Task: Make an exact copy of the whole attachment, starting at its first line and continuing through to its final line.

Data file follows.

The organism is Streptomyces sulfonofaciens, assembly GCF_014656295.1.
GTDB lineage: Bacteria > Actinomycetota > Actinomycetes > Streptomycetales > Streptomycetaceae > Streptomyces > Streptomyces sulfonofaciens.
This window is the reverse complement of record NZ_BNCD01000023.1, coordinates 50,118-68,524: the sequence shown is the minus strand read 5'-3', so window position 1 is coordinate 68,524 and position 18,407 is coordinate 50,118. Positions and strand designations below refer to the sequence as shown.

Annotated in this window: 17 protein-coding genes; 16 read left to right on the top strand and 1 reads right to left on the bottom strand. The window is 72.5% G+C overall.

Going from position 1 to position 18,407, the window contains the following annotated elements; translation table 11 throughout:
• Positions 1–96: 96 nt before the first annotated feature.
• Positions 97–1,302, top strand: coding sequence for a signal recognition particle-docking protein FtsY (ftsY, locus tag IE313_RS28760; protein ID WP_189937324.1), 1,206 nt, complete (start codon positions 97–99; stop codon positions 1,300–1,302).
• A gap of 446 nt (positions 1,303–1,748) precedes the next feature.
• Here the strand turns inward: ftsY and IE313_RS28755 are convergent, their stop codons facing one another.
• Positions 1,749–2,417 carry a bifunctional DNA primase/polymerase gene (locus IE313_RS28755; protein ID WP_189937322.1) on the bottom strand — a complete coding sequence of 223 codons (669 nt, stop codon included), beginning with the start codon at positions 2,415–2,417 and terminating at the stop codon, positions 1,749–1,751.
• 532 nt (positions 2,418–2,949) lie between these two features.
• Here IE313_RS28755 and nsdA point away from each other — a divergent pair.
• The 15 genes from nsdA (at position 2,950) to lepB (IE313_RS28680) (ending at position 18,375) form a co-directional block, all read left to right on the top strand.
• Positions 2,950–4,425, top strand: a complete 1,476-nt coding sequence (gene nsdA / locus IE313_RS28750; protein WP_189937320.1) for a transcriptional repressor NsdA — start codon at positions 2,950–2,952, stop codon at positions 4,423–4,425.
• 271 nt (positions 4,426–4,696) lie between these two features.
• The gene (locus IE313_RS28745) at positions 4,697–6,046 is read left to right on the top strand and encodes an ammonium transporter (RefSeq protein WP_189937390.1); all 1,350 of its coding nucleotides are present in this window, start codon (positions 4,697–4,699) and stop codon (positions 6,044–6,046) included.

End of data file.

The organism is Streptomyces sulfonofaciens, assembly GCF_014656295.1.
GTDB lineage: Bacteria > Actinomycetota > Actinomycetes > Streptomycetales > Streptomycetaceae > Streptomyces > Streptomyces sulfonofaciens.
This window is the reverse complement of record NZ_BNCD01000023.1, coordinates 50,118-68,524: the sequence shown is the minus strand read 5'-3', so window position 1 is coordinate 68,524 and position 18,407 is coordinate 50,118. Positions and strand designations below refer to the sequence as shown.

Annotated in this window: 17 protein-coding genes; 16 read left to right on the top strand and 1 reads right to left on the bottom strand. The window is 72.5% G+C overall.

Going from position 1 to position 18,407, the window contains the following annotated elements; translation table 11 throughout:
• Positions 1–96: 96 nt before the first annotated feature.
• Positions 97–1,302, top strand: coding sequence for a signal recognition particle-docking protein FtsY (ftsY, locus tag IE313_RS28760; protein ID WP_189937324.1), 1,206 nt, complete (start codon positions 97–99; stop codon positions 1,300–1,302).
• A gap of 446 nt (positions 1,303–1,748) precedes the next feature.
• Here the strand turns inward: ftsY and IE313_RS28755 are convergent, their stop codons facing one another.
• Positions 1,749–2,417 carry a bifunctional DNA primase/polymerase gene (locus IE313_RS28755; protein ID WP_189937322.1) on the bottom strand — a complete coding sequence of 223 codons (669 nt, stop codon included), beginning with the start codon at positions 2,415–2,417 and terminating at the stop codon, positions 1,749–1,751.
• 532 nt (positions 2,418–2,949) lie between these two features.
• Here IE313_RS28755 and nsdA point away from each other — a divergent pair.
• The 15 genes from nsdA (at position 2,950) to lepB (IE313_RS28680) (ending at position 18,375) form a co-directional block, all read left to right on the top strand.
• Positions 2,950–4,425, top strand: a complete 1,476-nt coding sequence (gene nsdA / locus IE313_RS28750; protein WP_189937320.1) for a transcriptional repressor NsdA — start codon at positions 2,950–2,952, stop codon at positions 4,423–4,425.
• 271 nt (positions 4,426–4,696) lie between these two features.
• The gene (locus IE313_RS28745) at positions 4,697–6,046 is read left to right on the top strand and encodes an ammonium transporter (RefSeq protein WP_189937390.1); all 1,350 of its coding nucleotides are present in this window, start codon (positions 4,697–4,699) and stop codon (positions 6,044–6,046) included.